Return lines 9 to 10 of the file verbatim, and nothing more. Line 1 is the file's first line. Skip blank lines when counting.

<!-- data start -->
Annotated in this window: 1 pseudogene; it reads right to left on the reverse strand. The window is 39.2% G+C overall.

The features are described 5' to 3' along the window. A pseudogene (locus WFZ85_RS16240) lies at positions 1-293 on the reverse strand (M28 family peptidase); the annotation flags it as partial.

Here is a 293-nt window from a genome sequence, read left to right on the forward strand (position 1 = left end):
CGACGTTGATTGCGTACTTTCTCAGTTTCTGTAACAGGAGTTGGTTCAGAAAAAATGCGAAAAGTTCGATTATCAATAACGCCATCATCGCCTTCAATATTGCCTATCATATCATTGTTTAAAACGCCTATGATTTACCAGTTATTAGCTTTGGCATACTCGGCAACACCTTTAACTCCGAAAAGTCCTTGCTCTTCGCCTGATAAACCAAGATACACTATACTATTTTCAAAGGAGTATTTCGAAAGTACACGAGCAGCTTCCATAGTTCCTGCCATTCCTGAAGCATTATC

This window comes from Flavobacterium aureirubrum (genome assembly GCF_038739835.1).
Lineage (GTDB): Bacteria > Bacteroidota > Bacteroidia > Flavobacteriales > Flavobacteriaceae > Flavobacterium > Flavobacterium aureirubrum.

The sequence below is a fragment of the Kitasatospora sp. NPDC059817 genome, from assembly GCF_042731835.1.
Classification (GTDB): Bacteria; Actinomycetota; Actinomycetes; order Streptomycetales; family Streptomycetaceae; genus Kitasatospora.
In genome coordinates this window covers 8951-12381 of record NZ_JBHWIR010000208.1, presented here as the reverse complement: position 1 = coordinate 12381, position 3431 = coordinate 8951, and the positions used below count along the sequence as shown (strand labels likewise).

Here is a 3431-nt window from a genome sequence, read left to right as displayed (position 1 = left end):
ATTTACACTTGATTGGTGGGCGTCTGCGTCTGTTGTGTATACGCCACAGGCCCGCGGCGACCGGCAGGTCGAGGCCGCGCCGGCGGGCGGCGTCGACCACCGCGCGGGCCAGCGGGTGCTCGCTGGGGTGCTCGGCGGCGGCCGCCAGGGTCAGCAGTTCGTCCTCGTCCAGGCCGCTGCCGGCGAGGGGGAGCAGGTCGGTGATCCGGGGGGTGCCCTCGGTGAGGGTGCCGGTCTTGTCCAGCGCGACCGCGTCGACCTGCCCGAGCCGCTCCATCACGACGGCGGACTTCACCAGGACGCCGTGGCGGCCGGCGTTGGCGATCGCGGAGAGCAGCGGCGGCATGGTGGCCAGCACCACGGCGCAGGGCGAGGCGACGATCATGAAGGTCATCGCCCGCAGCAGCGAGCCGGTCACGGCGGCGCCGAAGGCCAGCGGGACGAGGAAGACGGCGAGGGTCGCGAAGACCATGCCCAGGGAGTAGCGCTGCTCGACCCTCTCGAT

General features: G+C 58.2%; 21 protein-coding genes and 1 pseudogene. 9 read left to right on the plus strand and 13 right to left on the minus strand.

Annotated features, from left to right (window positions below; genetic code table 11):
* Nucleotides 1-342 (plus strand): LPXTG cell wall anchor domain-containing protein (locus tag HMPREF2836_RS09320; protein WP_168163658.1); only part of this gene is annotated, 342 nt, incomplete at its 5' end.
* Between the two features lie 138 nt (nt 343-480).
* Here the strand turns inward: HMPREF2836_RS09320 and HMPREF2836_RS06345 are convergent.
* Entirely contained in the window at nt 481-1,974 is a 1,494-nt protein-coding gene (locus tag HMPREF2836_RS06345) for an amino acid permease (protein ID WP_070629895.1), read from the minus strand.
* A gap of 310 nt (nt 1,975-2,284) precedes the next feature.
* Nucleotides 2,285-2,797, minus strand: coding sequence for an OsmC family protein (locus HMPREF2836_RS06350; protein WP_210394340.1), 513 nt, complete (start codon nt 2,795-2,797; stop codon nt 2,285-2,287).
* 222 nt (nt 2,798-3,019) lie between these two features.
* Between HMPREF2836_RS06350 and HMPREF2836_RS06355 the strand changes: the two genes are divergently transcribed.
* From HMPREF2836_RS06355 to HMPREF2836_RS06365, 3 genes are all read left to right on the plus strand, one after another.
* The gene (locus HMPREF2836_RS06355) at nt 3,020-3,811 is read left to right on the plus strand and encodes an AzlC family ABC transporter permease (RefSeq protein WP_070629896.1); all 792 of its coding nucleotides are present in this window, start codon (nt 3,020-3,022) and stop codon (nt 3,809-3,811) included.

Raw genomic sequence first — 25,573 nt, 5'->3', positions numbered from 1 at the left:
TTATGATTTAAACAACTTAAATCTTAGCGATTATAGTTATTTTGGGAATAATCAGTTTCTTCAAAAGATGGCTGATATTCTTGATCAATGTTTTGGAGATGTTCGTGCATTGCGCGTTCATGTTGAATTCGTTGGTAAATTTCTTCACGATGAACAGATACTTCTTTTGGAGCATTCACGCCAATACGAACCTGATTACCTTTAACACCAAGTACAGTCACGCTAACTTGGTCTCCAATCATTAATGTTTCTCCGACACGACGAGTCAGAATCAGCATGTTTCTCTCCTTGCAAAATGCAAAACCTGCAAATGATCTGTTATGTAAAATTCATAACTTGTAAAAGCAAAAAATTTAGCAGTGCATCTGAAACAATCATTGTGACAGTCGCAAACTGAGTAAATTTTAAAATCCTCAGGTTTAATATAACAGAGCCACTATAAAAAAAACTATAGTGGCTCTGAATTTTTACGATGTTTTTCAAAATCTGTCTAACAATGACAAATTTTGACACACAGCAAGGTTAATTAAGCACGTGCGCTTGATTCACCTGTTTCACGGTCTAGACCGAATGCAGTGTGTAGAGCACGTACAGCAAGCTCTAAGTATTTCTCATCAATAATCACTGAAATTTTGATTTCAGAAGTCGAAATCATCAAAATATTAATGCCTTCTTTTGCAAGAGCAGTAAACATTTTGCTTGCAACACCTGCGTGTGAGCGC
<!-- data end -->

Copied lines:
In genome coordinates this window covers 8951-12381 of record NZ_JBHWIR010000208.1, presented here as the reverse complement: position 1 = coordinate 12381, position 3431 = coordinate 8951, and the positions used below count along the sequence as shown (strand labels likewise).

Here is a 3431-nt window from a genome sequence, read left to right as displayed (position 1 = left end):